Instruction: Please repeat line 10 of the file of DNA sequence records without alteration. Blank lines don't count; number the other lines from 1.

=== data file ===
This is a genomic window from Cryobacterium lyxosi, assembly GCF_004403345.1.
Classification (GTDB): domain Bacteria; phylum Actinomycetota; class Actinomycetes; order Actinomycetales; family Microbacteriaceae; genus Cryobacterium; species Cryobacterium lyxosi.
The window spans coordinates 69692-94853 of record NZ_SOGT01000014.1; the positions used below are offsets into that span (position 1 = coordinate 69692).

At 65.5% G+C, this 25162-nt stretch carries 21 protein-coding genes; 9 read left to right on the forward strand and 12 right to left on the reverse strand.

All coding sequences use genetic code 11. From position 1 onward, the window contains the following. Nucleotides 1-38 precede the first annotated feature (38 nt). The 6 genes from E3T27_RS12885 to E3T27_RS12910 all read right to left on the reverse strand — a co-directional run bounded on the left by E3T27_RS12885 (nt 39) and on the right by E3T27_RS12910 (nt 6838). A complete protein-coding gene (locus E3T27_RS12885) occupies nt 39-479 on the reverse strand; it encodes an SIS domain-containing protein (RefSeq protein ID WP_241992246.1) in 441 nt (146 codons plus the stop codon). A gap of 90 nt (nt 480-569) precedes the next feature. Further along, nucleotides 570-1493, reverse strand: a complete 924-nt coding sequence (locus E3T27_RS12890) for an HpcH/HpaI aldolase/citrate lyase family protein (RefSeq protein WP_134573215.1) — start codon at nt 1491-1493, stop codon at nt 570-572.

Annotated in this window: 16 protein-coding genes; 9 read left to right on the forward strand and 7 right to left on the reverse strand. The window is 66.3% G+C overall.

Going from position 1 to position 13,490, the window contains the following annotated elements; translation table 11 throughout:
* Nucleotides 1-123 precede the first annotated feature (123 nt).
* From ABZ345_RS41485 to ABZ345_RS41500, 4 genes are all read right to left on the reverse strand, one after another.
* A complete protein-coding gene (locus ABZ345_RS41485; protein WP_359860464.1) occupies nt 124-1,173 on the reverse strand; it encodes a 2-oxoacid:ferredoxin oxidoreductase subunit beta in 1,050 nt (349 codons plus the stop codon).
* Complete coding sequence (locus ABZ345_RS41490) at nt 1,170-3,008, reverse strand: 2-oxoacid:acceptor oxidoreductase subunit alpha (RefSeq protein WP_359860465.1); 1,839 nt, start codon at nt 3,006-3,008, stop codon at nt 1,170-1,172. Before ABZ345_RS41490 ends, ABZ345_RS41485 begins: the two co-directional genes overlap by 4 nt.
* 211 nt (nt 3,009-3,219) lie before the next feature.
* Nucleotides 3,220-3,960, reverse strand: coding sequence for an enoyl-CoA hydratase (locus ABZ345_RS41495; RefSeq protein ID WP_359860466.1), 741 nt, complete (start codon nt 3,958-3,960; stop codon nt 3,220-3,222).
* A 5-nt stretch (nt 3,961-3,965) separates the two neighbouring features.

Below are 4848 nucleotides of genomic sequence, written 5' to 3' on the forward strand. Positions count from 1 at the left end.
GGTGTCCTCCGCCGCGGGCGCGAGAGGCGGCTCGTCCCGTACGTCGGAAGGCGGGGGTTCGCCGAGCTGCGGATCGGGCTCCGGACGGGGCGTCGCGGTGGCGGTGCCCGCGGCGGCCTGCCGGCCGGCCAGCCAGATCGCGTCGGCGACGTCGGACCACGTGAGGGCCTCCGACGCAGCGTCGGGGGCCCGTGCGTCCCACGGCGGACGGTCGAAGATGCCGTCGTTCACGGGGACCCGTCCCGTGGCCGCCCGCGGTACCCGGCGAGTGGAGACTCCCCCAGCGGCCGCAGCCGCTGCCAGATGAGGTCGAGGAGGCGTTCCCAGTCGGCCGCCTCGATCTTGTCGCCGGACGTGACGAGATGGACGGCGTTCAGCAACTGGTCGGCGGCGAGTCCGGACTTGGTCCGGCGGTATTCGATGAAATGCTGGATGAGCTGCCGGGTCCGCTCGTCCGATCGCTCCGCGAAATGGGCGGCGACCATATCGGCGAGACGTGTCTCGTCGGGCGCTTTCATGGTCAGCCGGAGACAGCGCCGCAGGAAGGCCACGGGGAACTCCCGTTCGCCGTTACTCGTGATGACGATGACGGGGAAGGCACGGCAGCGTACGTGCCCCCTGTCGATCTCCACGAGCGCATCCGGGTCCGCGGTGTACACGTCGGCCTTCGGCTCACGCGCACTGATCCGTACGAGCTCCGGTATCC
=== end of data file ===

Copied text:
* A complete protein-coding gene (locus ABZ345_RS41485; protein WP_359860464.1) occupies nt 124-1,173 on the reverse strand; it encodes a 2-oxoacid:ferredoxin oxidoreductase subunit beta in 1,050 nt (349 codons plus the stop codon).